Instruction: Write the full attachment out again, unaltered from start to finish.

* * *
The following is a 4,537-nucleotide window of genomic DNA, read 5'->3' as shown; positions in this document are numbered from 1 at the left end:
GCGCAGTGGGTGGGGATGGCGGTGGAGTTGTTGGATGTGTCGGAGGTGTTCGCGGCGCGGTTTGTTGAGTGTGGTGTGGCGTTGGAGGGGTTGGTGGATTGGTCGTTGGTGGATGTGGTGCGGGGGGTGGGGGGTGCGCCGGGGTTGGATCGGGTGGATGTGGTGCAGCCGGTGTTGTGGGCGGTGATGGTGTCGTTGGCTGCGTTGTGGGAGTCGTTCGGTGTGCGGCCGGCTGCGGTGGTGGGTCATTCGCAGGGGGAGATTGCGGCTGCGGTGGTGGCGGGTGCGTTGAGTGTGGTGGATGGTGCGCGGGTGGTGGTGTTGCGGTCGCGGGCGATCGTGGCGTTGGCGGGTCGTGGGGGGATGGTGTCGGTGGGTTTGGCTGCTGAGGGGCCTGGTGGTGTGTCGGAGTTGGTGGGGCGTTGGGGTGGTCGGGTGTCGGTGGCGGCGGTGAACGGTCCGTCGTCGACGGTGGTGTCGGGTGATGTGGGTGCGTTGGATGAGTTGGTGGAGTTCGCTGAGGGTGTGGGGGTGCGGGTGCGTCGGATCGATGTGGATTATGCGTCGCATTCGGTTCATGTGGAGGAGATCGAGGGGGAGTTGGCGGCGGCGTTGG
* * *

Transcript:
The following is a 4,537-nucleotide window of genomic DNA, read 5'->3' as shown; positions in this document are numbered from 1 at the left end:
GCGCAGTGGGTGGGGATGGCGGTGGAGTTGTTGGATGTGTCGGAGGTGTTCGCGGCGCGGTTTGTTGAGTGTGGTGTGGCGTTGGAGGGGTTGGTGGATTGGTCGTTGGTGGATGTGGTGCGGGGGGTGGGGGGTGCGCCGGGGTTGGATCGGGTGGATGTGGTGCAGCCGGTGTTGTGGGCGGTGATGGTGTCGTTGGCTGCGTTGTGGGAGTCGTTCGGTGTGCGGCCGGCTGCGGTGGTGGGTCATTCGCAGGGGGAGATTGCGGCTGCGGTGGTGGCGGGTGCGTTGAGTGTGGTGGATGGTGCGCGGGTGGTGGTGTTGCGGTCGCGGGCGATCGTGGCGTTGGCGGGTCGTGGGGGGATGGTGTCGGTGGGTTTGGCTGCTGAGGGGCCTGGTGGTGTGTCGGAGTTGGTGGGGCGTTGGGGTGGTCGGGTGTCGGTGGCGGCGGTGAACGGTCCGTCGTCGACGGTGGTGTCGGGTGATGTGGGTGCGTTGGATGAGTTGGTGGAGTTCGCTGAGGGTGTGGGGGTGCGGGTGCGTCGGATCGATGTGGATTATGCGTCGCATTCGGTTCATGTGGAGGAGATCGAGGGGGAGTTGGCGGCGGCGTTGG